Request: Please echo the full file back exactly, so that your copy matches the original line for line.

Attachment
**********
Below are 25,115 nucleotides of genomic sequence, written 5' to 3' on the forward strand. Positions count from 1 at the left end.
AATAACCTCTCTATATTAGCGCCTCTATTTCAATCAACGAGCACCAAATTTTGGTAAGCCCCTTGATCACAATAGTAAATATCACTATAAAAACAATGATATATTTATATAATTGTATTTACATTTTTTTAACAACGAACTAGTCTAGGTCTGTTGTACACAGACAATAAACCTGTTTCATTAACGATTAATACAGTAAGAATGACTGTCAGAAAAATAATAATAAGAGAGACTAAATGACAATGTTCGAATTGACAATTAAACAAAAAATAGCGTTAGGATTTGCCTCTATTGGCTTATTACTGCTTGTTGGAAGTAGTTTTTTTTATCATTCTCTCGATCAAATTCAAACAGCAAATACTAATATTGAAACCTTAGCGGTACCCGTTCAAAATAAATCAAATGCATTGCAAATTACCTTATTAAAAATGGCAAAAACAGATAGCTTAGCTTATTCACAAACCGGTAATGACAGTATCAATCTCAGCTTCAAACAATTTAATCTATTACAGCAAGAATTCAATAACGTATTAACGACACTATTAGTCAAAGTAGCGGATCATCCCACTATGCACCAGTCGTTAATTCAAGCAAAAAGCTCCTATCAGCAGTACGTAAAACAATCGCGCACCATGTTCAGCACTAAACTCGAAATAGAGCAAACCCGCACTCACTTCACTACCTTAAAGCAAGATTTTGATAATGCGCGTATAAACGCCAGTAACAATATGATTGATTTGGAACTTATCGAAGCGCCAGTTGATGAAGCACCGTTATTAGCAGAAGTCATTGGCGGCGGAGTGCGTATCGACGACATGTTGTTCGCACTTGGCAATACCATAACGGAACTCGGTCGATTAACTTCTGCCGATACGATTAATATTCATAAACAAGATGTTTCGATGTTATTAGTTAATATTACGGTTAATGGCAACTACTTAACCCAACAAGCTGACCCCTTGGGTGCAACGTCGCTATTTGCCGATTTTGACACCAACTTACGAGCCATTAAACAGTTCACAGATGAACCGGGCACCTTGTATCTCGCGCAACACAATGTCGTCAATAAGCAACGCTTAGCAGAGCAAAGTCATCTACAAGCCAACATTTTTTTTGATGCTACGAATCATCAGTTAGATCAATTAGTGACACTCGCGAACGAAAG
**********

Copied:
Below are 25,115 nucleotides of genomic sequence, written 5' to 3' on the forward strand. Positions count from 1 at the left end.
AATAACCTCTCTATATTAGCGCCTCTATTTCAATCAACGAGCACCAAATTTTGGTAAGCCCCTTGATCACAATAGTAAATATCACTATAAAAACAATGATATATTTATATAATTGTATTTACATTTTTTTAACAACGAACTAGTCTAGGTCTGTTGTACACAGACAATAAACCTGTTTCATTAACGATTAATACAGTAAGAATGACTGTCAGAAAAATAATAATAAGAGAGACTAAATGACAATGTTCGAATTGACAATTAAACAAAAAATAGCGTTAGGATTTGCCTCTATTGGCTTATTACTGCTTGTTGGAAGTAGTTTTTTTTATCATTCTCTCGATCAAATTCAAACAGCAAATACTAATATTGAAACCTTAGCGGTACCCGTTCAAAATAAATCAAATGCATTGCAAATTACCTTATTAAAAATGGCAAAAACAGATAGCTTAGCTTATTCACAAACCGGTAATGACAGTATCAATCTCAGCTTCAAACAATTTAATCTATTACAGCAAGAATTCAATAACGTATTAACGACACTATTAGTCAAAGTAGCGGATCATCCCACTATGCACCAGTCGTTAATTCAAGCAAAAAGCTCCTATCAGCAGTACGTAAAACAATCGCGCACCATGTTCAGCACTAAACTCGAAATAGAGCAAACCCGCACTCACTTCACTACCTTAAAGCAAGATTTTGATAATGCGCGTATAAACGCCAGTAACAATATGATTGATTTGGAACTTATCGAAGCGCCAGTTGATGAAGCACCGTTATTAGCAGAAGTCATTGGCGGCGGAGTGCGTATCGACGACATGTTGTTCGCACTTGGCAATACCATAACGGAACTCGGTCGATTAACTTCTGCCGATACGATTAATATTCATAAACAAGATGTTTCGATGTTATTAGTTAATATTACGGTTAATGGCAACTACTTAACCCAACAAGCTGACCCCTTGGGTGCAACGTCGCTATTTGCCGATTTTGACACCAACTTACGAGCCATTAAACAGTTCACAGATGAACCGGGCACCTTGTATCTCGCGCAACACAATGTCGTCAATAAGCAACGCTTAGCAGAGCAAAGTCATCTACAAGCCAACATTTTTTTTGATGCTACGAATCATCAGTTAGATCAATTAGTGACACTCGCGAACGAAAG